In specifically addressing whether parking vehicles on the grass lots is a legal nonconforming use, the only evidence in the record is that the grass area has been used in substantially the same manner for almost thirty years.  As set forth in a letter from the City’s attorney to the Board’s attorney, dated June 7, 2007, the City’s staff recognized, as early as 1986, that the owner of lot 1216 had legal nonconforming rights.  While no mention is made of lot 1212, it would follow that unity of title would support the same recognition for that lot.

The City’s Code, section 6-103.B. states: “Nonconforming use of land or structures shall not be expanded but normal repair and maintenance may be performed to allow the continuation of the nonforming use.”  In applying the plain and ordinary meaning of this section,[8] there is nothing in the record to show that Bleasdale expanded or changed in any way the use of the lots.  There is nothing in the record to show that the addition of gravel affected the use of the lots for parking. 

Even if it could be said that the gravel altered a legal nonconforming use, such does not automatically result in the loss of a “grandfathered” use, absent an express provision in the City’s Code.  See 3M National Advertising, supra.  As stated above, the only express provision in the City’s Code is that the use not be expanded.  Lastly, assuming, arguendo, the gravel was a prohibited change in use, Bleasdale must be given the opportunity to return the property to its previous state.  See id.  The Court concludes that the City departed from the essential requirements of law in the proceedings below.  Therefore, it is,

            ORDERED AND ADJUDGED that the Petition for Writ of Certiorari is granted and the Orders are quashed. 

            DONE AND ORDERED in Chambers, at Clearwater, Pinellas County, Florida this ________ day of February 2008.




                                                         JOHN A. SCHAEFER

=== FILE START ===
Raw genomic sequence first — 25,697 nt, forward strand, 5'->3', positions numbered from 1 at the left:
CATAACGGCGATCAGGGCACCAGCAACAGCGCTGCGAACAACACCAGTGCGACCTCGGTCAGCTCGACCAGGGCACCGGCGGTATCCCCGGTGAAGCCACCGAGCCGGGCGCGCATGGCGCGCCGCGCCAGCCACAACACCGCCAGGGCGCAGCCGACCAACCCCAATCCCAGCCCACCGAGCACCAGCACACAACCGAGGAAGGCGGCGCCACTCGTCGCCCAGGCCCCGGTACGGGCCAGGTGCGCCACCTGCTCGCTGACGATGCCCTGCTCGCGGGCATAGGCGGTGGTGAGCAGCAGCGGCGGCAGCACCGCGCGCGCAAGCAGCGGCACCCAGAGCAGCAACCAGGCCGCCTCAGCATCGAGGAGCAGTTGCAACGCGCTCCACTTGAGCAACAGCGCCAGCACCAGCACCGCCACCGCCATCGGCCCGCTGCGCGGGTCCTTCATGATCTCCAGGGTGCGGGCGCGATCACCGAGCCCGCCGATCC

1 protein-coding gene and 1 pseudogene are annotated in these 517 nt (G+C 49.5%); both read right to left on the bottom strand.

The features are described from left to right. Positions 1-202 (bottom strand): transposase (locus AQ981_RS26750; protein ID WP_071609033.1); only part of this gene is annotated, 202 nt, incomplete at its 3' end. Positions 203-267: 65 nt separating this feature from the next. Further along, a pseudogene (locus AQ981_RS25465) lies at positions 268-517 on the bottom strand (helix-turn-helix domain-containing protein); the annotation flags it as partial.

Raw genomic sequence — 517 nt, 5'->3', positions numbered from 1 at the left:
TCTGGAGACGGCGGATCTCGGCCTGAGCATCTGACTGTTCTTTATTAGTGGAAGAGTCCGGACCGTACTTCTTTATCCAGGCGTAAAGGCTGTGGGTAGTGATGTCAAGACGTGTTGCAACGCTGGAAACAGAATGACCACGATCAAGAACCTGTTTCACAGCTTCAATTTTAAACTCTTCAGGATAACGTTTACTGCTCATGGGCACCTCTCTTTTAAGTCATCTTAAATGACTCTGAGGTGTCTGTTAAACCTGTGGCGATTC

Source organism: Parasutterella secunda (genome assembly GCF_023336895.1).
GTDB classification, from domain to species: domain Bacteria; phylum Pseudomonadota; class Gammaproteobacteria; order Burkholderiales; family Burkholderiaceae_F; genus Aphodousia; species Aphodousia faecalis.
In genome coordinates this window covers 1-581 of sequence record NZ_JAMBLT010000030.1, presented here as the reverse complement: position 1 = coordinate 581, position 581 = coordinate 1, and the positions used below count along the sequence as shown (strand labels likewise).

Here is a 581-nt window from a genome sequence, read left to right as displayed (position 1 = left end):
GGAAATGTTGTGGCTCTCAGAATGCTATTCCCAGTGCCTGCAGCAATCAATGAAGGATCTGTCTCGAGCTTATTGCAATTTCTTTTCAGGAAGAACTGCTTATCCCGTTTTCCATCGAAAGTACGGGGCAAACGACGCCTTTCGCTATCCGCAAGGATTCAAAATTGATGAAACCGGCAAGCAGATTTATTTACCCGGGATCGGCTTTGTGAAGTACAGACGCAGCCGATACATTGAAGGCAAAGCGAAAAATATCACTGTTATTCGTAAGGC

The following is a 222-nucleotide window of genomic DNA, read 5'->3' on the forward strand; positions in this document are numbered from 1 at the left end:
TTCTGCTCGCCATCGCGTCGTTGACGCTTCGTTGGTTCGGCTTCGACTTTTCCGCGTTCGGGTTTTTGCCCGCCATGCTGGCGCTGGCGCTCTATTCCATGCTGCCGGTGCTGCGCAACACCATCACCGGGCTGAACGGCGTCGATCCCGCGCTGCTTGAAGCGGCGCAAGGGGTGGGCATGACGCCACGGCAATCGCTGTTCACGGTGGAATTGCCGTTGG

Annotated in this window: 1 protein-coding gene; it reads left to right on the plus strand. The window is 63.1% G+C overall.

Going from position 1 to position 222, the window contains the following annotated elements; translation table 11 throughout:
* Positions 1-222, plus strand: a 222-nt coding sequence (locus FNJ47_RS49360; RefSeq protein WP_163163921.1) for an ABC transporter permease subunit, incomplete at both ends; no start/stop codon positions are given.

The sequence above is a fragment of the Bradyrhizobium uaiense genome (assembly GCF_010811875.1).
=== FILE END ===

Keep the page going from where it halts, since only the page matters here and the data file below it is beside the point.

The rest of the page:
Circuit Judge, Appellate Division





_______________________________                      ______________________________

GEORGE M. JIROTKA                                          GEORGE W. GREER

Circuit Judge, Appellate Division                               Circuit Judge, Appellate Division

Copies furnished to:


David E. Platte, Esquire

603 Indian Rocks Road

Bellair, FL  33756


Andrew J. Salzman, Esquire

Post Office Box 15309

Clearwater, FL  33766



[1] These citations are not in the record.  Bleasdale does not argue that he was not given proper notice.


[2] Code Section 3-1403.B.1. states:  “No parking, displaying, or storing of motor vehicles shall be permitted on any grass or other unpaved area unless specifically authorized in this section.”

[3] Code Section 3-1502.k.4. states:  “Parking lot and driveway surfaces shall be maintained in a safe and clean condition by the owner of the parcel of land.  The owner shall, at a minimum, keep such surface free of pot holes, litter, trash, debris, equipment, weeds, dead vegetation and refuse and shall promptly repair cracked or heaved parking lot surfaces.”

[4] The minutes of this hearing are not in the record and there is no explanation provided as to why the hearing was continued. 

[5] Ron Freeman, Esquire, appeared on behalf of Andy Salzman, Esquire, the Board’s regular attorney.  Mr. Salzman was present at the May hearing and was to research whether the lots were a legal nonconforming use.

[6] The minutes from the June 27th hearing, A-6 through A-9, are marked as “DRAFT.”  The City does not dispute that these minutes are accurate.

[7] While Bleasdale did not raise it as an issue, there is absolutely no evidence in the record, competent, substantial or otherwise, to show that Bleasdale violated Code Section 3-1502.k.4.  (emphasis added).

[8] See e.g. Gallagher v. Manatee County, 927 So.2d 914, 919 (Fla. 2d DCA 2006)(explaining that a statute’s plain and ordinary meaning must control unless this leads to an unreasonable result or a result clearly contrary to legislative intent).